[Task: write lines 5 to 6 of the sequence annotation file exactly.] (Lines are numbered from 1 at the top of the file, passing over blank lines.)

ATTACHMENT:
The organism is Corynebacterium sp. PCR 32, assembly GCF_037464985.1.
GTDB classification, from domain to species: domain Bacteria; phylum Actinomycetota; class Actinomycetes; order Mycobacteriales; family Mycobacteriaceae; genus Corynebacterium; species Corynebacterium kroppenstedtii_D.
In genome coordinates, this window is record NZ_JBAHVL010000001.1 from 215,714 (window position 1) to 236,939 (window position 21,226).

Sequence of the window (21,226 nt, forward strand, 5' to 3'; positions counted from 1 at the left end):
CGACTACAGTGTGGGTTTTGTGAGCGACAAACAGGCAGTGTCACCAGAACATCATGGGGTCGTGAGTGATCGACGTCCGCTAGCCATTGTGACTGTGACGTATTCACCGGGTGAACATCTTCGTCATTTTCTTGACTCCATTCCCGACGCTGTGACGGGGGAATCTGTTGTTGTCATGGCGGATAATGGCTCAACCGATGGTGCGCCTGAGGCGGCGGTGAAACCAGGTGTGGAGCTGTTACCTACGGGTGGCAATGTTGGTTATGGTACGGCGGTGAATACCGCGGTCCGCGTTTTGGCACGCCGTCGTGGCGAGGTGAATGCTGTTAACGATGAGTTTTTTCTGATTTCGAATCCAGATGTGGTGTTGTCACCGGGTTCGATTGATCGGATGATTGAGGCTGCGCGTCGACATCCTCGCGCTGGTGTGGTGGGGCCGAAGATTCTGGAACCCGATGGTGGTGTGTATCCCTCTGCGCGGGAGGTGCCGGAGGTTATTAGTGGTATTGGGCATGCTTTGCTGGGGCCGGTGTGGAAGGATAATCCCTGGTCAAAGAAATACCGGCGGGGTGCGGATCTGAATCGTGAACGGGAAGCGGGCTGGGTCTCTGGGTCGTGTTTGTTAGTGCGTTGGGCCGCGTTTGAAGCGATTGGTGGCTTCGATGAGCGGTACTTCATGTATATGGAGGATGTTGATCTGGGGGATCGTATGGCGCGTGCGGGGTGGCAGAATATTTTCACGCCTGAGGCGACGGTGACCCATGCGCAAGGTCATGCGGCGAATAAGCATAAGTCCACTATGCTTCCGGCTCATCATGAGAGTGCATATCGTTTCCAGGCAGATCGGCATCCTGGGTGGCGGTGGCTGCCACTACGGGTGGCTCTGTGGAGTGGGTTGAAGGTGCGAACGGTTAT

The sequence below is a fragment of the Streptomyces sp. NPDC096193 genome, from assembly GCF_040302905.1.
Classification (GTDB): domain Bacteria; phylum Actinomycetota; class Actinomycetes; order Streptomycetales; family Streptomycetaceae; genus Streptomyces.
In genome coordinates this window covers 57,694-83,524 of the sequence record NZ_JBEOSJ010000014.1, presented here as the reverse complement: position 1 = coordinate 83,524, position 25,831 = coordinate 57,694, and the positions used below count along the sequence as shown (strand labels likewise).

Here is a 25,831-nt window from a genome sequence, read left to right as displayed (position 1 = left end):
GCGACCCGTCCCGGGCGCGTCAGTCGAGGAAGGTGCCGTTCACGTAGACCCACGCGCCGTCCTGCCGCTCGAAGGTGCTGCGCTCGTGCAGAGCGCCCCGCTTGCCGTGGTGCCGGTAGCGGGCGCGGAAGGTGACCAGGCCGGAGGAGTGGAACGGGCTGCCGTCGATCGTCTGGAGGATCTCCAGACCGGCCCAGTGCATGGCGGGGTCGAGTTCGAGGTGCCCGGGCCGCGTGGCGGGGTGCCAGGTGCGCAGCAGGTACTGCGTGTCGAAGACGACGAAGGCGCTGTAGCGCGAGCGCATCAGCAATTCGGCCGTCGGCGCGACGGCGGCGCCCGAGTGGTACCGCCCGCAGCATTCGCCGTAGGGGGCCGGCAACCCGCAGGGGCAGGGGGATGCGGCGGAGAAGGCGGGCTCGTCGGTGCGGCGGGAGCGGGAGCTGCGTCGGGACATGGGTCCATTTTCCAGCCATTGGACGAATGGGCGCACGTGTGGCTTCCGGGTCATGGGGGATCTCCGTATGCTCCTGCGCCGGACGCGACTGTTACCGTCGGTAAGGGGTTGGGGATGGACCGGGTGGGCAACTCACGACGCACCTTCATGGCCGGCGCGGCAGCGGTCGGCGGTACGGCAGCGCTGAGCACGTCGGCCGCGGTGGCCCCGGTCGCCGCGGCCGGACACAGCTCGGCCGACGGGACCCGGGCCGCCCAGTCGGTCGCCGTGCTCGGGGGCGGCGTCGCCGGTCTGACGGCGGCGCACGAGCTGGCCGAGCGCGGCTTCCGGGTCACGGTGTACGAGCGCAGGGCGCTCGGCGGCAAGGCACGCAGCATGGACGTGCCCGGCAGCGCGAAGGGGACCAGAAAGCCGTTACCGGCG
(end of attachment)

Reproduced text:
CGACTACAGTGTGGGTTTTGTGAGCGACAAACAGGCAGTGTCACCAGAACATCATGGGGTCGTGAGTGATCGACGTCCGCTAGCCATTGTGACTGTGACGTATTCACCGGGTGAACATCTTCGTCATTTTCTTGACTCCATTCCCGACGCTGTGACGGGGGAATCTGTTGTTGTCATGGCGGATAATGGCTCAACCGATGGTGCGCCTGAGGCGGCGGTGAAACCAGGTGTGGAGCTGTTACCTACGGGTGGCAATGTTGGTTATGGTACGGCGGTGAATACCGCGGTCCGCGTTTTGGCACGCCGTCGTGGCGAGGTGAATGCTGTTAACGATGAGTTTTTTCTGATTTCGAATCCAGATGTGGTGTTGTCACCGGGTTCGATTGATCGGATGATTGAGGCTGCGCGTCGACATCCTCGCGCTGGTGTGGTGGGGCCGAAGATTCTGGAACCCGATGGTGGTGTGTATCCCTCTGCGCGGGAGGTGCCGGAGGTTATTAGTGGTATTGGGCATGCTTTGCTGGGGCCGGTGTGGAAGGATAATCCCTGGTCAAAGAAATACCGGCGGGGTGCGGATCTGAATCGTGAACGGGAAGCGGGCTGGGTCTCTGGGTCGTGTTTGTTAGTGCGTTGGGCCGCGTTTGAAGCGATTGGTGGCTTCGATGAGCGGTACTTCATGTATATGGAGGATGTTGATCTGGGGGATCGTATGGCGCGTGCGGGGTGGCAGAATATTTTCACGCCTGAGGCGACGGTGACCCATGCGCAAGGTCATGCGGCGAATAAGCATAAGTCCACTATGCTTCCGGCTCATCATGAGAGTGCATATCGTTTCCAGGCAGATCGGCATCCTGGGTGGCGGTGGCTGCCACTACGGGTGGCTCTGTGGAGTGGGTTGAAGGTGCGAACGGTTAT

The sequence below is a fragment of the Streptomyces sp. NPDC096193 genome, from assembly GCF_040302905.1.